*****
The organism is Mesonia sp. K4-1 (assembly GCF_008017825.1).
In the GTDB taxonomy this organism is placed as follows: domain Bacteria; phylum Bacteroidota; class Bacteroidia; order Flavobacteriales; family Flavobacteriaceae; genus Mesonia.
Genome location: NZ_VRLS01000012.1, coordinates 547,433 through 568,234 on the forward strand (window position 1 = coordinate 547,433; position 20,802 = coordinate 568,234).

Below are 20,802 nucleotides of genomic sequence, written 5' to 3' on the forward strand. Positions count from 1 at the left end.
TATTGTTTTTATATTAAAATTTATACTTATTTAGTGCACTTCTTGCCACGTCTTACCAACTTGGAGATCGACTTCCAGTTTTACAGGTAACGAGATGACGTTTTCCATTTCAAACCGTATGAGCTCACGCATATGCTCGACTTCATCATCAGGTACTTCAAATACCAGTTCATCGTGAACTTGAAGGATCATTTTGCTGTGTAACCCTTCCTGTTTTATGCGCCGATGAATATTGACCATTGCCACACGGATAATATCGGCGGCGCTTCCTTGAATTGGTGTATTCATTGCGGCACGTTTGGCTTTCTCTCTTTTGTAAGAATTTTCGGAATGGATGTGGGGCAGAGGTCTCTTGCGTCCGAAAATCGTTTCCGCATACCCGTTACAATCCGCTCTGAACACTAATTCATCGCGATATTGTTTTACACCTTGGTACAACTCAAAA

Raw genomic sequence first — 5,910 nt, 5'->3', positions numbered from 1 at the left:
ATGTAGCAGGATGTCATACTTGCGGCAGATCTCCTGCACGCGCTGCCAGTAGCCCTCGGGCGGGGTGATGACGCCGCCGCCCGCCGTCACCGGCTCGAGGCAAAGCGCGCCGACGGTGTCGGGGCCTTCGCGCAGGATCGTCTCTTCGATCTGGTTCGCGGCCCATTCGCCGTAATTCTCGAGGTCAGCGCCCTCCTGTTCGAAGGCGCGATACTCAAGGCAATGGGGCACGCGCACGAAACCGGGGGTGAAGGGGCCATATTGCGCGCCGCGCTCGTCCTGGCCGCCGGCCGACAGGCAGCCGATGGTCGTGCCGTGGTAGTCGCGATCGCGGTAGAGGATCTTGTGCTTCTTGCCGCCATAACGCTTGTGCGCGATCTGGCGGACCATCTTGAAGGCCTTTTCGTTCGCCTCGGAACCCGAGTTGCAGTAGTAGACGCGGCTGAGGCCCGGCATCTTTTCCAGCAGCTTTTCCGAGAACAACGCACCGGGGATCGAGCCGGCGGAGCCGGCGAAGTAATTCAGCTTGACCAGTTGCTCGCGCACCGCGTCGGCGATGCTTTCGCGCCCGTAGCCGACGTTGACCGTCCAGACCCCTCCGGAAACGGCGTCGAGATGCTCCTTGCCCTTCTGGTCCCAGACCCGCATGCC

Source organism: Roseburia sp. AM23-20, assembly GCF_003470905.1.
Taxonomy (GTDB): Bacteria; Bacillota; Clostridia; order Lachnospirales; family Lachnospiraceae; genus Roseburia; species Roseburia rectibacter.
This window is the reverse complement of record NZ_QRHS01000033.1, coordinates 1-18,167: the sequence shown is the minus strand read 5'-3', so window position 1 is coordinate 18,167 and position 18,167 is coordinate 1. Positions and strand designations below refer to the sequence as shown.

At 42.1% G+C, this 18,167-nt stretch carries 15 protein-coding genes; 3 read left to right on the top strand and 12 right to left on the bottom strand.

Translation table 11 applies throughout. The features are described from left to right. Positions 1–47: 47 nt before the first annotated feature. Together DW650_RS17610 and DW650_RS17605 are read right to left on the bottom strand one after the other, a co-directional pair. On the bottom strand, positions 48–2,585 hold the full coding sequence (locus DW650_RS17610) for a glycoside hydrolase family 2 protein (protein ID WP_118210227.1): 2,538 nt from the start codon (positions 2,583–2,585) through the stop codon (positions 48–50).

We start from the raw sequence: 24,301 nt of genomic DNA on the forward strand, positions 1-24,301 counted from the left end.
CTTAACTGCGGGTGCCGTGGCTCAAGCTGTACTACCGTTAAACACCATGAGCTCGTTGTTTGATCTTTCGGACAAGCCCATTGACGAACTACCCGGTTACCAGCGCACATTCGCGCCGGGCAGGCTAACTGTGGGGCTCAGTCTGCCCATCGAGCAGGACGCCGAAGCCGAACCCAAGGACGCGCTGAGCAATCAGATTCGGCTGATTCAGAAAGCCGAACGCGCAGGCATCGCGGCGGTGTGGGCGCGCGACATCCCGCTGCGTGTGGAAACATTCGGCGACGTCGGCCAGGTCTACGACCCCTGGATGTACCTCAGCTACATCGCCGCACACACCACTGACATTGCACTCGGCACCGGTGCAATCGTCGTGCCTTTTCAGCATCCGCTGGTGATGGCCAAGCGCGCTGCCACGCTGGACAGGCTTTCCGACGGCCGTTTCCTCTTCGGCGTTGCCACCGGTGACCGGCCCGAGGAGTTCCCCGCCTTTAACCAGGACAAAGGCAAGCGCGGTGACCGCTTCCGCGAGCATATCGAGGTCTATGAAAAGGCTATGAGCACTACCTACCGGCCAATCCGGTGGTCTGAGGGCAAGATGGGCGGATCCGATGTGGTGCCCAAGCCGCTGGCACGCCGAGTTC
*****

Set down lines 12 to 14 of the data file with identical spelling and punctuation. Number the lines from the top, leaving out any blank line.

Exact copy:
Translation table 11 applies throughout. The features are described from left to right. Positions 1–47: 47 nt before the first annotated feature. Together DW650_RS17610 and DW650_RS17605 are read right to left on the bottom strand one after the other, a co-directional pair. On the bottom strand, positions 48–2,585 hold the full coding sequence (locus DW650_RS17610) for a glycoside hydrolase family 2 protein (protein ID WP_118210227.1): 2,538 nt from the start codon (positions 2,583–2,585) through the stop codon (positions 48–50).

We start from the raw sequence: 24,301 nt of genomic DNA on the forward strand, positions 1-24,301 counted from the left end.
CTTAACTGCGGGTGCCGTGGCTCAAGCTGTACTACCGTTAAACACCATGAGCTCGTTGTTTGATCTTTCGGACAAGCCCATTGACGAACTACCCGGTTACCAGCGCACATTCGCGCCGGGCAGGCTAACTGTGGGGCTCAGTCTGCCCATCGAGCAGGACGCCGAAGCCGAACCCAAGGACGCGCTGAGCAATCAGATTCGGCTGATTCAGAAAGCCGAACGCGCAGGCATCGCGGCGGTGTGGGCGCGCGACATCCCGCTGCGTGTGGAAACATTCGGCGACGTCGGCCAGGTCTACGACCCCTGGATGTACCTCAGCTACATCGCCGCACACACCACTGACATTGCACTCGGCACCGGTGCAATCGTCGTGCCTTTTCAGCATCCGCTGGTGATGGCCAAGCGCGCTGCCACGCTGGACAGGCTTTCCGACGGCCGTTTCCTCTTCGGCGTTGCCACCGGTGACCGGCCCGAGGAGTTCCCCGCCTTTAACCAGGACAAAGGCAAGCGCGGTGACCGCTTCCGCGAGCATATCGAGGTCTATGAAAAGGCTATGAGCACTACCTACCGGCCAATCCGGTGGTCTGAGGGCAAGATGGGCGGATCCGATGTGGTGCCCAAGCCGCTGGCACGCCGAGTTC